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Nik Marcel (2Language Books)

Monday, 14 October 2013

The Tall Woman (English)

English & Spanish
Moors and Christians
English & Spanish
English partly translated anew from Spanish.
Copyright © 2013 Nik Marcel
All rights reserved.
2Language Books
(A Bilingual Dual-Language Project)

The Tall Woman

Chapter I.

“What do we know, my friends…! What do we know!” exclaimed Gabriel, a distinguished forestry engineer, as he was sitting under a pine tree beside a spring, about a league and a half from El Escorial, on the border of the provinces of Madrid and Segovia.
I know the place, the spring, and the pine tree, and am seeing it now, but I have forgotten its name.
“Let us sit down, as it is fitting, and it is written… in our program,” continued Gabriel, “to rest and rejuvenate ourselves at this pleasant and classic spot: famous for the digestive properties of that spring, and for the many lambs that have been devoured here by our illustrious teachers, Don Miguel Bosch, Don Máximo Laguna, Don Augustin Pascual, and other distinguished naturalists.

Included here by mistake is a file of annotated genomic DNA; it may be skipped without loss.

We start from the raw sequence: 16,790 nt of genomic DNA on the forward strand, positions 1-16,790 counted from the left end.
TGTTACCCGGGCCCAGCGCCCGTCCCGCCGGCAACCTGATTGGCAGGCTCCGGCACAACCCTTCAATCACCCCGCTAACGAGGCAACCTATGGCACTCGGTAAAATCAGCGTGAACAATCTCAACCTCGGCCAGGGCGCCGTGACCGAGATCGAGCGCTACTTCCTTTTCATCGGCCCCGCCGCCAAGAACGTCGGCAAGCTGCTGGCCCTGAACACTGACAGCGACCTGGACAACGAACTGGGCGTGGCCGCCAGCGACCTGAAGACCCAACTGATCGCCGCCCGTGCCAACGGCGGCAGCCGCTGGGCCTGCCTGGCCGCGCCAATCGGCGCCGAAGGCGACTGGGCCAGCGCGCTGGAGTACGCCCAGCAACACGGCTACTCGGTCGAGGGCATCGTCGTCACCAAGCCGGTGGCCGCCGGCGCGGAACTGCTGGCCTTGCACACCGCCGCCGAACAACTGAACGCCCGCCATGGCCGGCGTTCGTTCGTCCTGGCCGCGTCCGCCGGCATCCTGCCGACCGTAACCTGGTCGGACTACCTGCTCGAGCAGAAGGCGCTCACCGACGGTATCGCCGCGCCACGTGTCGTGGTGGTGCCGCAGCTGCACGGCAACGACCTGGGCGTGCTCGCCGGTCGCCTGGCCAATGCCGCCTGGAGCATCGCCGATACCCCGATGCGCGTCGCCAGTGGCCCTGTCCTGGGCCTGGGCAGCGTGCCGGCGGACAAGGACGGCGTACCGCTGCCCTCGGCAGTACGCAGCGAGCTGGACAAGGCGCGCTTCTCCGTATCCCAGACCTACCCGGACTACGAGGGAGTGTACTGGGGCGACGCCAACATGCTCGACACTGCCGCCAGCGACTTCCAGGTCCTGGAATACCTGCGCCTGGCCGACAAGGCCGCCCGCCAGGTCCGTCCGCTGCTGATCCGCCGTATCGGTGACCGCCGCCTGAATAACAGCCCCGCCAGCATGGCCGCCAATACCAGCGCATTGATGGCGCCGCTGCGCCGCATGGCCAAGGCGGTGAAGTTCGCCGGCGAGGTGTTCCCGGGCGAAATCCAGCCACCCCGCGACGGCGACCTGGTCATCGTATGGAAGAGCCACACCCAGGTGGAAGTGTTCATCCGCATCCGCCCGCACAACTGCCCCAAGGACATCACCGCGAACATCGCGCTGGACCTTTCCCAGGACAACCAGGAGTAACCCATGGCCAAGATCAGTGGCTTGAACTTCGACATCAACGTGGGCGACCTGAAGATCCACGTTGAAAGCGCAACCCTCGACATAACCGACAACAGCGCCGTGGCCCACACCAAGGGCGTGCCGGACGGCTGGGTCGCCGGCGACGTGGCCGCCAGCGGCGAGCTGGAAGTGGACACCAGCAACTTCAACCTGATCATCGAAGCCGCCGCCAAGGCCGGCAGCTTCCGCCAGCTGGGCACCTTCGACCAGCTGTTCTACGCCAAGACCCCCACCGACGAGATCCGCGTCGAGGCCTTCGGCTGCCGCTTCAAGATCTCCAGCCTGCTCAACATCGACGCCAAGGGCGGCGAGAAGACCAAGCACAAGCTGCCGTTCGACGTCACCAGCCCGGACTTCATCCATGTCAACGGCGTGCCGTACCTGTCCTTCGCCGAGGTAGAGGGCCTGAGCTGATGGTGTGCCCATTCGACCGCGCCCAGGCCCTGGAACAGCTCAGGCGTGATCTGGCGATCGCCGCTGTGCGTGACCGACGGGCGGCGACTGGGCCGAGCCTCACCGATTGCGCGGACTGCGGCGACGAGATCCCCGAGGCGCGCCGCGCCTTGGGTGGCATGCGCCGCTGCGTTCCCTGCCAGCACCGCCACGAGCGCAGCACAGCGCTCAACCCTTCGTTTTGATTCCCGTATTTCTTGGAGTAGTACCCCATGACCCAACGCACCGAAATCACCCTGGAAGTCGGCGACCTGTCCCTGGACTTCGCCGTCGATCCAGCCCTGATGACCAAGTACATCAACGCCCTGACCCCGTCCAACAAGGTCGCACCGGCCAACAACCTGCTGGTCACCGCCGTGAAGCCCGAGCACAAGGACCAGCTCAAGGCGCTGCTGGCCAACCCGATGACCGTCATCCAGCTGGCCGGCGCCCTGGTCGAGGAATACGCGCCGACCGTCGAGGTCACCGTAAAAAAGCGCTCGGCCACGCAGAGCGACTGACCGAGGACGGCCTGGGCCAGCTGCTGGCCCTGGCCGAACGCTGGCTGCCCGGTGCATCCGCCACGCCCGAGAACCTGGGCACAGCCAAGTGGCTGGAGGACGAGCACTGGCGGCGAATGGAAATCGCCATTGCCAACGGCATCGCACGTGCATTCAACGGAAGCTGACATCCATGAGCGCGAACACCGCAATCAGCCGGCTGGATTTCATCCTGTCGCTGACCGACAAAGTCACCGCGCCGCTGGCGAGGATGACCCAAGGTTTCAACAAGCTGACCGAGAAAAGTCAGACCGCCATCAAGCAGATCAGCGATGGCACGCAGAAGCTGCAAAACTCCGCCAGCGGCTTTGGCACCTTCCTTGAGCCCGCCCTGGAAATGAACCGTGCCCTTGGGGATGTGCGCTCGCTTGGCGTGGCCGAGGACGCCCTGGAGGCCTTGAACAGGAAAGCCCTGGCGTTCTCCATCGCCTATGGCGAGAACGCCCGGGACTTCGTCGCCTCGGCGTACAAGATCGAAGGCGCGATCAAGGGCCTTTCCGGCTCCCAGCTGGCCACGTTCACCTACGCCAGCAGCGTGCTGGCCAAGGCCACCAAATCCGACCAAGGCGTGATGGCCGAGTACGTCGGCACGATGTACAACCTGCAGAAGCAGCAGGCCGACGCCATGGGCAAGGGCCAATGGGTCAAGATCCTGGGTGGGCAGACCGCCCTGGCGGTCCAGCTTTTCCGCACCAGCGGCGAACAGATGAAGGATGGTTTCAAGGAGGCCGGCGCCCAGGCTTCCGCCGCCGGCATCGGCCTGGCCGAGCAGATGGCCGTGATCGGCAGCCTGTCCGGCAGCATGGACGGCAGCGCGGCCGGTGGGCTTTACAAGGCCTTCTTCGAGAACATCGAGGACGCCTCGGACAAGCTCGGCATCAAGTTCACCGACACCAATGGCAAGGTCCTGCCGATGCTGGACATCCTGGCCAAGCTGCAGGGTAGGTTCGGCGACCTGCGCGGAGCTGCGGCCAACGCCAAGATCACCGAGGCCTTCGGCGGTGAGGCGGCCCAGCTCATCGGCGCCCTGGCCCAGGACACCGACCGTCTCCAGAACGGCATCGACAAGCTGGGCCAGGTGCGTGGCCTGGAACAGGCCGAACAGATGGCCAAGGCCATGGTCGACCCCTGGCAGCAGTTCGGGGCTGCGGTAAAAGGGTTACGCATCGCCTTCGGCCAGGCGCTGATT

I will tell you a unique and strange story as validation of my thesis. The revelation is – though you may call me an obscurantist for it – that on this terrestrial globe, supernatural events still occur.
What I refer to is things that do not fit within the framework of reason, the sciences, or philosophy – as is understood (or misunderstood) nowadays by such ‘words, words, words’, as Hamlet would say…”
Gabriel directed his animated remarks to five people of different ages. None of them was young, though only one was quite well progressed in years. Three of them were also forestry engineers, the fourth was a painter, and the fifth was somewhat of a litterateur;